William was frankly bored. School always bored him. He disliked facts, and he disliked being tied down to detail, and he disliked answering questions. As a politician a great future would have lain before him. William attended a mixed school because his parents hoped that feminine influence might have a mellowing effect upon his character. As yet the mellowing was not apparent. He was roused from his day-dreams by a change in the voice of Miss Dewhurst, his form mistress. It was evident that she was not talking about the exports of England (a subject in which William took little interest) any longer.
"Children," she said brightly. "I want to have a little May Queen for the first of May. The rest of you must be her courtiers. I want you all to vote to-morrow. Put down on a piece of paper the name of the little girl you think would make the sweetest little Queen, and the rest of you shall be her swains and maidens."
"We're goin' to have a May Queen," remarked William to his family at dinner, "an' I'm goin' to be a swain."
His interest died down considerably when he discovered the meaning of the word swain.
"Isn't it no sort of animal at all?" he asked indignantly.
"Well, I'm not going to be in it, then," he said when he heard that it was not.
The next morning Evangeline Fish began to canvass for votes methodically. Evangeline Fish was very fair, and was dressed always in that shade of blue that shrieks aloud to the heavens and puts the skies to shame. She was considered the beauty of the form.
"I'll give you two bull's eyes if you'll vote for me," she said to William.
"Two!" said William with scorn.
"Six," she bargained.
"All right," he said, "you can give me six bull's eyes if you want. There's nothing to stop you givin' me six bull's eyes if you want, is there? Not that I know of."
"But you'll have to promise to put down my name on the paper if I give you six bull's eyes," she said suspiciously.
"All right," said William. "I can easy promise that."
Whereupon she handed over the six bull's eyes. William returned one as being under regulation size, and waited frowning till she replaced it by a larger one.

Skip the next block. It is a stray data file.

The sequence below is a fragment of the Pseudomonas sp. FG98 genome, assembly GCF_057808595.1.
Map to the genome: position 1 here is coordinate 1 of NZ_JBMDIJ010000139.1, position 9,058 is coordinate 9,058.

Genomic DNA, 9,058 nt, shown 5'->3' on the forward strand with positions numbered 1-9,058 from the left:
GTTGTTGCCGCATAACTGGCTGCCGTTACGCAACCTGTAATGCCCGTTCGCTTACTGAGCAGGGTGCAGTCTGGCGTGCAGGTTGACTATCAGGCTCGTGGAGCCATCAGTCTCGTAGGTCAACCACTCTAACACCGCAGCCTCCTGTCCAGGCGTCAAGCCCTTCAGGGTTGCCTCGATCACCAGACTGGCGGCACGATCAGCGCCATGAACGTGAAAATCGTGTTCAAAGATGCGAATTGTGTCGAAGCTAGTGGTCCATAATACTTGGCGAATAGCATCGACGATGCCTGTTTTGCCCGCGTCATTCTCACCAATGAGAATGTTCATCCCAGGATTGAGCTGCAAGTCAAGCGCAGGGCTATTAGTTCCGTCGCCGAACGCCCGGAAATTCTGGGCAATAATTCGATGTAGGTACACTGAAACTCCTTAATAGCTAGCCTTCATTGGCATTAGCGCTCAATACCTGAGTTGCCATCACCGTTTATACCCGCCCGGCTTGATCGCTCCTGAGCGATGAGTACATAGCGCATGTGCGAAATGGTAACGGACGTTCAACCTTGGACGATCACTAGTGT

"Now, you've promised," said Evangeline Fish. "They'll make you ill an' die if you break your promise on them."
William kept his promise with true political address. He wrote "E. Fish—I don't think!" on his voting paper and his vote was disqualified. But Evangeline Fish was elected May Queen by an overwhelming majority. She was, after all, the beauty of the form and she always wore blue. And now she was to be May Queen. Her prestige was established for ever. "Little angel," murmured the elder girls. The small boys fought for her favours. William began to dislike her intensely. Her voice, and her smile, and her ringlets, and her blue dress began to jar upon his nerves. And when anything began to jar on William's nerves something always happened.
It was not till about a week later that he noticed Bettine Franklin. Bettine was small and dark. There was nothing "angelic" about her. William had noticed her vaguely in school before and had hardly looked upon her as a distinct personality. But one recreation in the playground he stood leaning against the wall by himself, scowling at Evangeline Fish. She was surrounded by a crowd of admirers, and was prattling to them artlessly in her angelic voice.
"I'm going to be dressed in white muslin with a blue sash. Blue suits me, you know. I'm so fair." She tossed back a ringlet. "One of you will have to hold my train and the rest must dance round me. I'm going to have a crown and—" She turned round in order to avoid the scowling gaze of William in the distance. William had discovered that his scowl annoyed her, and since then had given it little rest. But there was no satisfaction in scowling at the back of her well-curled head, so he relaxed his scowl and let his gaze wander round the playground. And it fell upon Bettine. Bettine was also standing by herself and gazing at Evangeline Fish. But she was not scowling. She was looking at Evangeline Fish with wistful envy. For Evangeline Fish was "angelic" and a May Queen, and she was neither of these things. William strolled over and lolled against the wall next to her.